A developmental approach for deep-meaningful-change in our economies calls us to break with current widely spread tendencies, and work on awakening the intelligence in each and all of us, to contribute to the manifestation of contributing process for the aliveness of the Systems we are found in. (Figure 3).
Didi Pershouse’s experience working in Land and Leadership Development illustrates this way of working. Her story shows how the potential in systems as a whole that can be brought to life and have greater effects by embracing the role of a Regenerative Educator:
Recently, the US Department of Agriculture solicited public comments on how to make food supply chains more resilient. I used that as an opportunity to work with my community in understanding food supply systems as living systems (not just a single machine-like supply “chain”). We looked at the USDA not just as a big bureaucracy, but as a unique living entity in relationship with other living beings and systems.
We began our exploration around some questions. Here are a few of them: Could we use our diverse experiences of food systems to be able to see the system more clearly and in more depth? Could we simultaneously see soil microbes, insects, “weeds” and the makers of pesticides as living beings capable of evolving together? What parts of our food system are enslaved, versus dependent, versus self sufficient, versus self organizing?” How do social systems, cultural paradigms, industry, and foundational agreements impact our food supply system?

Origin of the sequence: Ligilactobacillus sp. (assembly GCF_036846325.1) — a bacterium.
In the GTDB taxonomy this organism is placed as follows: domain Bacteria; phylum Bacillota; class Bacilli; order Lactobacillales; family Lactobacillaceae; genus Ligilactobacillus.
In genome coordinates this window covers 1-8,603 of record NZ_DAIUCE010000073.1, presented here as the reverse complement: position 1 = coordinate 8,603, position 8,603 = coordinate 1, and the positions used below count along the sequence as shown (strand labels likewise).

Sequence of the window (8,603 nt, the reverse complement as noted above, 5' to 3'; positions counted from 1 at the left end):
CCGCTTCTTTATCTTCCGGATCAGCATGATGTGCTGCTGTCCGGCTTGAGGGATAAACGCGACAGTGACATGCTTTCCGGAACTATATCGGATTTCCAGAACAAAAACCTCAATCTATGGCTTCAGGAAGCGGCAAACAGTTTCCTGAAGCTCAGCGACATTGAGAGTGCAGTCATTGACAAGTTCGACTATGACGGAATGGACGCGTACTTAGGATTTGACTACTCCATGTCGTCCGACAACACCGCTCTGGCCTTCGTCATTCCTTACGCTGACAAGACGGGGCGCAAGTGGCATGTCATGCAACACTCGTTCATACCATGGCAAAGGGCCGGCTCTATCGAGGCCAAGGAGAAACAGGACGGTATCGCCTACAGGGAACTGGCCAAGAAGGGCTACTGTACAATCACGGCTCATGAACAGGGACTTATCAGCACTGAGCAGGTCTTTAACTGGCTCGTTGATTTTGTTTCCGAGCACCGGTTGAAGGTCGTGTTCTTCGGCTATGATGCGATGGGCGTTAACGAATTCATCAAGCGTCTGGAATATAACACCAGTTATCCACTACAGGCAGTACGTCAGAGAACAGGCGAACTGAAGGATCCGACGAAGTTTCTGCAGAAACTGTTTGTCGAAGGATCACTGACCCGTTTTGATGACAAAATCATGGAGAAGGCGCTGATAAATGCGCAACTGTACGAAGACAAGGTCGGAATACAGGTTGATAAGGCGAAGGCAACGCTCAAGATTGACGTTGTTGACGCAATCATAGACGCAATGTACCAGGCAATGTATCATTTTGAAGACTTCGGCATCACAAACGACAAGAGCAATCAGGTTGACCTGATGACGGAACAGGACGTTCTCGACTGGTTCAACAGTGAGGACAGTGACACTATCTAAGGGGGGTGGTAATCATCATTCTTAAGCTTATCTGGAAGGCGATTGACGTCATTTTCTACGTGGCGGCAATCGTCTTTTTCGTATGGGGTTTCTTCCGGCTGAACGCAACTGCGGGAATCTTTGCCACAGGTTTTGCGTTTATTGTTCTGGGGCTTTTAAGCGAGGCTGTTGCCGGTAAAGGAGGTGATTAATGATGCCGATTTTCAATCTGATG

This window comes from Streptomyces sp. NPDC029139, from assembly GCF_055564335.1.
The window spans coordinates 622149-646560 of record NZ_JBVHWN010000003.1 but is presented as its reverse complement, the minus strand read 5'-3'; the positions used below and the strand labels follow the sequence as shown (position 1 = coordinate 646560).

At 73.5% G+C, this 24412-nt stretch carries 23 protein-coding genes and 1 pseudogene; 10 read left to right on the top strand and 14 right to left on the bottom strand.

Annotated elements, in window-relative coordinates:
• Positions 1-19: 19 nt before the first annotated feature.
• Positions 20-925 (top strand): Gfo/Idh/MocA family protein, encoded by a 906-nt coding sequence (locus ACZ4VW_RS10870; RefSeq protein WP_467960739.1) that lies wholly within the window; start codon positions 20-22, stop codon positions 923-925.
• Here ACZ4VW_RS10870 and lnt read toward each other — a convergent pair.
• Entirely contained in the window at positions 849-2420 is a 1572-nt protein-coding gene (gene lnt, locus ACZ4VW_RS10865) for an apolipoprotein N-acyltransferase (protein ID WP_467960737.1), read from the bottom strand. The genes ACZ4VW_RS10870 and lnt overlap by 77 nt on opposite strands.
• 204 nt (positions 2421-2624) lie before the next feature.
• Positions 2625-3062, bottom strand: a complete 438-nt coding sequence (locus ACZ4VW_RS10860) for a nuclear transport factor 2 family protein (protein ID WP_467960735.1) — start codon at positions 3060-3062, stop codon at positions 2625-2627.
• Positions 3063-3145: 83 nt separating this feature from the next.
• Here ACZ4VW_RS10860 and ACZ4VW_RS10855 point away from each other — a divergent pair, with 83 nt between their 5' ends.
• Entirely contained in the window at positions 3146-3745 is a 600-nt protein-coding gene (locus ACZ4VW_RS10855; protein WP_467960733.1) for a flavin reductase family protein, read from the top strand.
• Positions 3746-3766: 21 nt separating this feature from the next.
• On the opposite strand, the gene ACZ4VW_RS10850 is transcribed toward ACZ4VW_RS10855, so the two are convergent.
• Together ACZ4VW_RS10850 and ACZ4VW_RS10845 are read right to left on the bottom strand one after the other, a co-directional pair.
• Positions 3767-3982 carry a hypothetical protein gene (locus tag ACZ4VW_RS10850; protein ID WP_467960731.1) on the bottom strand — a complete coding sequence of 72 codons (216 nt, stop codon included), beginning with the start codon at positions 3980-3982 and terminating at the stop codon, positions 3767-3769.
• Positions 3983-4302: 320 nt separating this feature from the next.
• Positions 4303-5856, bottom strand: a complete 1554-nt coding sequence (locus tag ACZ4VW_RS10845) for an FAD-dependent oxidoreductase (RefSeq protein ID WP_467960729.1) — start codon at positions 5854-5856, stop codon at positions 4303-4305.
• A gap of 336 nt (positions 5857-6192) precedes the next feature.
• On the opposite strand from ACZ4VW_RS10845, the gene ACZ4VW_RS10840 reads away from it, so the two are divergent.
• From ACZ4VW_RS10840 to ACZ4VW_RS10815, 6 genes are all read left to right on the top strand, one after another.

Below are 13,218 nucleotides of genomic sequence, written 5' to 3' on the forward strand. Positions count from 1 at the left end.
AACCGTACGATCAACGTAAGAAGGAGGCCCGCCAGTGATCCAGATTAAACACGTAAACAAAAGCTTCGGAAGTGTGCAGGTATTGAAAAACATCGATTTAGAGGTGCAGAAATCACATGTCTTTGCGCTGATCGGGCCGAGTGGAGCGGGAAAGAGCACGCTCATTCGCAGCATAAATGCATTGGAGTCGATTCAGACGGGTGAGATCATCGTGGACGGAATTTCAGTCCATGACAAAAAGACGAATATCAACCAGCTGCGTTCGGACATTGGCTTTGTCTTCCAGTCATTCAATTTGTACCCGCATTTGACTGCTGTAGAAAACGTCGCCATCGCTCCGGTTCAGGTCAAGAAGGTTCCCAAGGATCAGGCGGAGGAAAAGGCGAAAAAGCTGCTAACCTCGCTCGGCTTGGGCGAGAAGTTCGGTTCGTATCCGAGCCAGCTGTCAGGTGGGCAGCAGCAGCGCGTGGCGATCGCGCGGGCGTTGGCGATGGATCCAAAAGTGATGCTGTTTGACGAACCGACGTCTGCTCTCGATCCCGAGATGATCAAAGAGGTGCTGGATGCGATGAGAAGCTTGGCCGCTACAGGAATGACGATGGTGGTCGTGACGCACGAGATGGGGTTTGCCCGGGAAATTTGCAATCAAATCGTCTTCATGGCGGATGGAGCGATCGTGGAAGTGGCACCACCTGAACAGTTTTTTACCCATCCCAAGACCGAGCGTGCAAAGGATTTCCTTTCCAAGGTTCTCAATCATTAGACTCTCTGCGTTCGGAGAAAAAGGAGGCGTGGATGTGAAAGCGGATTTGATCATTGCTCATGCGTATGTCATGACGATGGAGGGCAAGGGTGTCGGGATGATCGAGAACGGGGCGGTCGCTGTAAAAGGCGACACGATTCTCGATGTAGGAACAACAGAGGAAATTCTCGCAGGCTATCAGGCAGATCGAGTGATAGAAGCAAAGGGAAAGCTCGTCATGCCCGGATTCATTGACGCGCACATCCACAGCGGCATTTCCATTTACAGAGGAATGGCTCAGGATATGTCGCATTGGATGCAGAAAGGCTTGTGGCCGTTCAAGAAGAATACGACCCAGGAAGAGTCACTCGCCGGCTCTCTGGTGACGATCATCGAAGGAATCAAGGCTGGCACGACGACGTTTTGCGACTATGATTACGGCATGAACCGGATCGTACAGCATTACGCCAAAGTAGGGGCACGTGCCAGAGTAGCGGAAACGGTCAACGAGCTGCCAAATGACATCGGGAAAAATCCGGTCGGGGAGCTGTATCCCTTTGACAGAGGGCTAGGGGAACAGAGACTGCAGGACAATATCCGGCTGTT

When working to develop the intelligence of all participating, we realize that if you want to grow your capacity to participate effectively in living systems, actual experience is key to learning, and continual shared experience through a community of practice is far more powerful than one-time individual experience.
Also, as I observe myself in the role of an educator, I try to never ask a question of participants for which I already know the answer. I also set myself to observe the effects of questions on shifting the energy of the group (and ask them to do the same) while we learn through reflecting together. I am not there as an authority /expert (passing on knowledge). Nor am I there to reward them if they behave in a certain way (through grading their work, offering feedback, degrees, or incentives). I consider each one of them — farmers, economists, policy makers, scientists, educators, and citizens from very different places — with inherent intelligence and great potential, and I have no idea where they will go or what they will be able to effect when applying what they´ve learned through the reflections. And that’s okay! In fact, it is exciting. I am an interested participant myself, engaged in lifelong learning(…)
Sanford, Carol (2020). The Regenerative Life: Transform any organization, our society, and your destiny. Nicholas Brealey publishing.
Yunkaporta, Tyson (2020). Sand Talk: How indigenous thinking can save the world. HaperOne.